A study of households (rich and poor) in the Masvingo Province in southeastern Zimbabwe provides a good example of how agricultural income complements wild income and how it compares with other income sources such as wages and remittances. Agricultural income—from crops and home gardens—contributed 30% of total household income (cash and subsistence income combined). Livestock rearing—a modified form of agriculture that relies on wild forage—contributed another 21%. Wild products from woodlands contributed 15%. Together, these elements of environmental income sum to 66% of total income. In other words, goods and services from ecosystems contribute twothirds of family incomes in rural Zimbabwe. The remaining 34% came from wage labor, income from home industries, and remittances. For the poorest of these rural households, dependence on these different kinds of environmental income is even higher, providing a full 70%t of total income when combined.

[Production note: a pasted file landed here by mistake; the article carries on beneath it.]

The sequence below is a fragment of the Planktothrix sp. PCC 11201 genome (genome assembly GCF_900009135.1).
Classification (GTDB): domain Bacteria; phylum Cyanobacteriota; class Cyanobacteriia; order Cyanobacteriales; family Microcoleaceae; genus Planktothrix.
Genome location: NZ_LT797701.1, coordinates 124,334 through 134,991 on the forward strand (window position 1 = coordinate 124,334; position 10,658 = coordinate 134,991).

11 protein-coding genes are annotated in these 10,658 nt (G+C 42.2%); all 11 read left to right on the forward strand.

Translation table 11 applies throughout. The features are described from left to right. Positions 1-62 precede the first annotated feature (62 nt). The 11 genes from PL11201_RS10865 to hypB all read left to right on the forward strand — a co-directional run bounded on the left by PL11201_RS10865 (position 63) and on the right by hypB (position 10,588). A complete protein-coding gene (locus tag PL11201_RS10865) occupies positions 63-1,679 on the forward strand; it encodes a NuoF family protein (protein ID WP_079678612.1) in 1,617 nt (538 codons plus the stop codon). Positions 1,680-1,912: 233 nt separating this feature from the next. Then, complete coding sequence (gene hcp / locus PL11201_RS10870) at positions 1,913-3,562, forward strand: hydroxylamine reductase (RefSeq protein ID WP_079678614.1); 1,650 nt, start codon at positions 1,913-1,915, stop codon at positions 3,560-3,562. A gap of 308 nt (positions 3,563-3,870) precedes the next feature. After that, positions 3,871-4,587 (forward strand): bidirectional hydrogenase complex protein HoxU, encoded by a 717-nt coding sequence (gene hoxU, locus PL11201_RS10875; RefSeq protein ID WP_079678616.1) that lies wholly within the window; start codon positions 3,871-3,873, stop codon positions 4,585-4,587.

From collection: Pro-poor Growth and Natural Resources – The Economics and Politics